This is just what Jesus would do, isn’t it? “Think not that I am come to send peace on earth: I came not to send peace, but a sword so you can cut a cross into the flesh of unbelievers.”
“Blessed are ye, when ye rip off hijabs and persecute Muslim girls, and more blessed are ye when ye carve a cross into corrupt flesh, for my sake.”
How can Christians – true Christians – ever use the Cross of Christ as a sectarian symbol of hate?
The attack was both racist (“filthy Arab”) and Islamophobic, and the Cross of Christ was used to inflict suffering and oppression. The mystery of Christian salvation is thereby made a symbol of hate: His passion is inflicted on non-believers, whether they seek Him or not.
These Christian extremists are in Brussels, but don’t think there aren’t a few in the UK:
It appears that the militant Constantinian association prevails: this is the cross of the Crusader, not the Cross of Christ. The cross of the Crusader symbolises violence, war and oppression; the cross of Christ symbolises redemption, liberation and victory over death. The battle of Calvary is concerned with suffering for salvation, because only a suffering God can reconcile the sinner to God. The affliction, the reproach, the shame of Christ should never become the tools of torture and persecution. It is for Christians – true Christians – to reconcile with love, not alienate with hate.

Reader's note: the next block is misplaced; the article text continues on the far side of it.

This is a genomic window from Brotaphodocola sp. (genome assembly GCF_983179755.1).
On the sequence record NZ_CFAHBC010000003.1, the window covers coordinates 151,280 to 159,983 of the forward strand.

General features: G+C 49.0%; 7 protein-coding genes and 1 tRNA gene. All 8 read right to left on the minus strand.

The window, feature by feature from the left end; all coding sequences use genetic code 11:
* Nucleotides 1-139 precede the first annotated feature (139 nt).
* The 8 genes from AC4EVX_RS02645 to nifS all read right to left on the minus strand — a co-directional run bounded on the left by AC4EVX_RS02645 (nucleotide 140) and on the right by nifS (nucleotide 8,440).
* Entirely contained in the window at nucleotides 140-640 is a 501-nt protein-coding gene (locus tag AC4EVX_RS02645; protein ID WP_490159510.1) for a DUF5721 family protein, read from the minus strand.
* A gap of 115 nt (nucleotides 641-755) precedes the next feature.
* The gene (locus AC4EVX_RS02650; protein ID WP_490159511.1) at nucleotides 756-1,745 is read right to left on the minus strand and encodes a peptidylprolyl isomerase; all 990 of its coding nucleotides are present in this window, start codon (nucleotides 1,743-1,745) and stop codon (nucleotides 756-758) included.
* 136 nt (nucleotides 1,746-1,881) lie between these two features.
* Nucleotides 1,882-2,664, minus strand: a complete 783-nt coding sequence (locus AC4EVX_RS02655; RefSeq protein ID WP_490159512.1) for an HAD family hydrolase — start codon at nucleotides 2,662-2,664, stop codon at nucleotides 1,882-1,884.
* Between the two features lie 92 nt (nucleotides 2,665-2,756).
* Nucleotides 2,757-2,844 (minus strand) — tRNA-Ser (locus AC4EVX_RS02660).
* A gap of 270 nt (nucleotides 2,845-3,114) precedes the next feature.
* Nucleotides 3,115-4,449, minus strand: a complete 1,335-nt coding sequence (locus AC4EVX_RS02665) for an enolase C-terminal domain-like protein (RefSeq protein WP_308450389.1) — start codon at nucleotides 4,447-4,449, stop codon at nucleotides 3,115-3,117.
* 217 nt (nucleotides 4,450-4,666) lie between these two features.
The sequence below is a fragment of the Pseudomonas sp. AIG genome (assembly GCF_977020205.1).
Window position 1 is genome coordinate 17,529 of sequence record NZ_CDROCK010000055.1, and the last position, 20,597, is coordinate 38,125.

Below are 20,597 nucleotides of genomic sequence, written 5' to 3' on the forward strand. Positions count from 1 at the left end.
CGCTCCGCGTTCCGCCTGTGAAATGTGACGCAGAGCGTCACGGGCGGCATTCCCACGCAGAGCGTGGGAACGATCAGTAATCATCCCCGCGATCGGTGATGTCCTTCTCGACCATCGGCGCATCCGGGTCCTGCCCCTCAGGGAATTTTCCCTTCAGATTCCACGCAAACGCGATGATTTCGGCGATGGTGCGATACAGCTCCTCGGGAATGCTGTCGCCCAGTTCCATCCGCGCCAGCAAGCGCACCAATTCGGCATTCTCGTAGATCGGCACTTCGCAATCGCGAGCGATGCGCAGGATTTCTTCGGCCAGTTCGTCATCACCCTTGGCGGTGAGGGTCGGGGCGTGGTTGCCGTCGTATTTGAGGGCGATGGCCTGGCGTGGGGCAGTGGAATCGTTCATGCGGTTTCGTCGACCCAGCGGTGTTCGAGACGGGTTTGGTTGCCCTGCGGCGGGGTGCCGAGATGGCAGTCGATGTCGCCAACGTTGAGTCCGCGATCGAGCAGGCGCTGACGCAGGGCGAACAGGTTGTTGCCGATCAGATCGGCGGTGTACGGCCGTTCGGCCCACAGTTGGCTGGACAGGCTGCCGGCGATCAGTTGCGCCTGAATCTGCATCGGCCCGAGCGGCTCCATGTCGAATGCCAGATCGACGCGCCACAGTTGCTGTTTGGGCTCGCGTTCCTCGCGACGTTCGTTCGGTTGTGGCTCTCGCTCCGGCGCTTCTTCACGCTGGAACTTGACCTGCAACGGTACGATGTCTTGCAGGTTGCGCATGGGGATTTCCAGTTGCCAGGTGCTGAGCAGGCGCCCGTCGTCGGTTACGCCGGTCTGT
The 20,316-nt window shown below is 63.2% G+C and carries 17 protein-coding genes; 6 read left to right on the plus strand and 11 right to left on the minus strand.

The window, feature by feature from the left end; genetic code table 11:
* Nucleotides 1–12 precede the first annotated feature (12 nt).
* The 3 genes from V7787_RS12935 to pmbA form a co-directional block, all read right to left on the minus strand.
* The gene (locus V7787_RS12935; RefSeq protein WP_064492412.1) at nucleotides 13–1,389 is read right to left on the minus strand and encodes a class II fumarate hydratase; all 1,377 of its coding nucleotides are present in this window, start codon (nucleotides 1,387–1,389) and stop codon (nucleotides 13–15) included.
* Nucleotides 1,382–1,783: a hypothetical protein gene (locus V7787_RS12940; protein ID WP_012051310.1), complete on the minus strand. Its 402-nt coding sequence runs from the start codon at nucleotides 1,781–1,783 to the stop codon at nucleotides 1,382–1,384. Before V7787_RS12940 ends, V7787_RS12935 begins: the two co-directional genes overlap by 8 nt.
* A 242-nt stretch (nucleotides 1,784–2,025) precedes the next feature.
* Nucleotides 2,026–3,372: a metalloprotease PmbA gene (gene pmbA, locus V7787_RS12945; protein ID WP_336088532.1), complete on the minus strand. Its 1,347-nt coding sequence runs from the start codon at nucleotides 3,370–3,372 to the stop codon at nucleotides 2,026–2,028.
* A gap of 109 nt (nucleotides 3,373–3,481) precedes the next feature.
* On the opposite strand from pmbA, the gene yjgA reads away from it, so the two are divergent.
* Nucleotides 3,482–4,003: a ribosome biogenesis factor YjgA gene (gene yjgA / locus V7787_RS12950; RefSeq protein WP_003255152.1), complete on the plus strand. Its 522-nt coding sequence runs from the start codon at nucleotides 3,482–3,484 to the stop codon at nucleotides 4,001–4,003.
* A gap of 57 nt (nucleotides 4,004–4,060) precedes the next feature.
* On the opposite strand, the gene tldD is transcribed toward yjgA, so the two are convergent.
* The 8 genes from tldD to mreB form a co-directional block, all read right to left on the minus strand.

Jesus suffered and died for this innocent Muslim girl, because He died for all mankind. He suffered and wept with her as these vile men tore off her hijab and carved a bloody sign of the cross into her smooth skin, because He loves her. In this time of apocalyptic suffering, the sufferings of Christ at Golgotha are the sufferings of God in solidarity with suffering creation. The Cross is foresakenness and surrender, not sectarian bigotry or political triumphalism.
Perhaps you are offended that these men might be called ‘Christian’ at all.
Consider, then, how this young Muslim girl must feel when Christians see in Islam nothing but hate, and the beautiful declaration of ‘Allahu Akbar’ becomes the brutal cry of terrorists and murderers. Consider, further, how many Muslims perceive Christians through the lens of the Crusades, or apprehend the baffling Christian God through the actions of Judas, Caiaphas, Pilate, and those who tortured their prophet of miracles, whom we call the Messiah, the Son of God. There is manifestly dialogue to be had; Christology to expound; Prophetology to explore. Urgently.
But surely we can all agree that God is not a sadist.